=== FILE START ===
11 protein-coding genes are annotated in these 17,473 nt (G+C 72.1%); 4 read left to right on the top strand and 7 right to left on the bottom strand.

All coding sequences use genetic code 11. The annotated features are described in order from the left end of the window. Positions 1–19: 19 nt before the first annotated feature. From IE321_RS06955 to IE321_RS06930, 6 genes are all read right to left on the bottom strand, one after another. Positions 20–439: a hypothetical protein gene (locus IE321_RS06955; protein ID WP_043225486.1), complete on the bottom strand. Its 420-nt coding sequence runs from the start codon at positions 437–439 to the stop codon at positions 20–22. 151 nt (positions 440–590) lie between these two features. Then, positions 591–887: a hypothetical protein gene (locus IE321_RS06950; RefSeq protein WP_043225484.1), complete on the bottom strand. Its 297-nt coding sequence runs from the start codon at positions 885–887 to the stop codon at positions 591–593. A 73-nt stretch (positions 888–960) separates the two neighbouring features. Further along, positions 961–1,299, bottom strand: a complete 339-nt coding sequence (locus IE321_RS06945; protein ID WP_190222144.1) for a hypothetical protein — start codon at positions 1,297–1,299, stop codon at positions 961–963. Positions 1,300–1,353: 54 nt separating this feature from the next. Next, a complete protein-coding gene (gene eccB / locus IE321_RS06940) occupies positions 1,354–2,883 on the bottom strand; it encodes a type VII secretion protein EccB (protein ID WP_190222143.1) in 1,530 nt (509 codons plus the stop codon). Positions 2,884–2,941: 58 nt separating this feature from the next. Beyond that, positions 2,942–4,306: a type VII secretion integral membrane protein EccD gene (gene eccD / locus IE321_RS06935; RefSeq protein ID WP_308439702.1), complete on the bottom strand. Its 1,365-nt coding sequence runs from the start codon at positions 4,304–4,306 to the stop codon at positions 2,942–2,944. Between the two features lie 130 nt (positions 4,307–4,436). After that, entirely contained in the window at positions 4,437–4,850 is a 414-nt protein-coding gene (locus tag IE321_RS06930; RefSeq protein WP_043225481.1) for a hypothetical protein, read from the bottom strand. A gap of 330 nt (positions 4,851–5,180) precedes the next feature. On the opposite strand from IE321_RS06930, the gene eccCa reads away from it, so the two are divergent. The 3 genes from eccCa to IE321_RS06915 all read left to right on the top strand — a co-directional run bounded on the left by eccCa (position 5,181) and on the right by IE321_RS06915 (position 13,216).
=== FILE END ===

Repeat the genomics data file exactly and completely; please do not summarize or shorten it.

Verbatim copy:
11 protein-coding genes are annotated in these 17,473 nt (G+C 72.1%); 4 read left to right on the top strand and 7 right to left on the bottom strand.

All coding sequences use genetic code 11. The annotated features are described in order from the left end of the window. Positions 1–19: 19 nt before the first annotated feature. From IE321_RS06955 to IE321_RS06930, 6 genes are all read right to left on the bottom strand, one after another. Positions 20–439: a hypothetical protein gene (locus IE321_RS06955; protein ID WP_043225486.1), complete on the bottom strand. Its 420-nt coding sequence runs from the start codon at positions 437–439 to the stop codon at positions 20–22. 151 nt (positions 440–590) lie between these two features. Then, positions 591–887: a hypothetical protein gene (locus IE321_RS06950; RefSeq protein WP_043225484.1), complete on the bottom strand. Its 297-nt coding sequence runs from the start codon at positions 885–887 to the stop codon at positions 591–593. A 73-nt stretch (positions 888–960) separates the two neighbouring features. Further along, positions 961–1,299, bottom strand: a complete 339-nt coding sequence (locus IE321_RS06945; protein ID WP_190222144.1) for a hypothetical protein — start codon at positions 1,297–1,299, stop codon at positions 961–963. Positions 1,300–1,353: 54 nt separating this feature from the next. Next, a complete protein-coding gene (gene eccB / locus IE321_RS06940) occupies positions 1,354–2,883 on the bottom strand; it encodes a type VII secretion protein EccB (protein ID WP_190222143.1) in 1,530 nt (509 codons plus the stop codon). Positions 2,884–2,941: 58 nt separating this feature from the next. Beyond that, positions 2,942–4,306: a type VII secretion integral membrane protein EccD gene (gene eccD / locus IE321_RS06935; RefSeq protein ID WP_308439702.1), complete on the bottom strand. Its 1,365-nt coding sequence runs from the start codon at positions 4,304–4,306 to the stop codon at positions 2,942–2,944. Between the two features lie 130 nt (positions 4,307–4,436). After that, entirely contained in the window at positions 4,437–4,850 is a 414-nt protein-coding gene (locus tag IE321_RS06930; RefSeq protein WP_043225481.1) for a hypothetical protein, read from the bottom strand. A gap of 330 nt (positions 4,851–5,180) precedes the next feature. On the opposite strand from IE321_RS06930, the gene eccCa reads away from it, so the two are divergent. The 3 genes from eccCa to IE321_RS06915 all read left to right on the top strand — a co-directional run bounded on the left by eccCa (position 5,181) and on the right by IE321_RS06915 (position 13,216).